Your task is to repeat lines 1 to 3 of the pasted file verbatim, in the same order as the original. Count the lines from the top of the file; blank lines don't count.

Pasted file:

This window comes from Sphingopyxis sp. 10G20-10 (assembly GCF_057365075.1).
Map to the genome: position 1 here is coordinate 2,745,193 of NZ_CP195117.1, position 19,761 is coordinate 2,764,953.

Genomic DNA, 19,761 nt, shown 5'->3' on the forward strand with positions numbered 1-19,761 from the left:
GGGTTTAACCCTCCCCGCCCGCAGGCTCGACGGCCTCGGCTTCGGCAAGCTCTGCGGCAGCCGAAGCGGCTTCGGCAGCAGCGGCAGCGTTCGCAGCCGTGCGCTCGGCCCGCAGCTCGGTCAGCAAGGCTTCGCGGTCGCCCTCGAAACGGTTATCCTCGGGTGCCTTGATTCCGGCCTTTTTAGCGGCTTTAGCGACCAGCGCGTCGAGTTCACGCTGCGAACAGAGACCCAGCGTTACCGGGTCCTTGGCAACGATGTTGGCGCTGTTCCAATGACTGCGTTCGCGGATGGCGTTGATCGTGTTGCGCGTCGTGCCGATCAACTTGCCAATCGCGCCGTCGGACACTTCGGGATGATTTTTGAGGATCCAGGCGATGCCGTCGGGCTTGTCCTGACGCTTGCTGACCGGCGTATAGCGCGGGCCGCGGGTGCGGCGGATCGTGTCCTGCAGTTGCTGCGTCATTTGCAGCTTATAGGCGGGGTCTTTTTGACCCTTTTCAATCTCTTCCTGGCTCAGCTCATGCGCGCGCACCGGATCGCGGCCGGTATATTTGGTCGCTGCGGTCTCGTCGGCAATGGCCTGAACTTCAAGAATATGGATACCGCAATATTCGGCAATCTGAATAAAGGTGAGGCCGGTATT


This window comes from Sphingopyxis sp. 10G20-10 (assembly GCF_057365075.1).
Map to the genome: position 1 here is coordinate 2,745,193 of NZ_CP195117.1, position 19,761 is coordinate 2,764,953.

Genomic DNA, 19,761 nt, shown 5'->3' on the forward strand with positions numbered 1-19,761 from the left: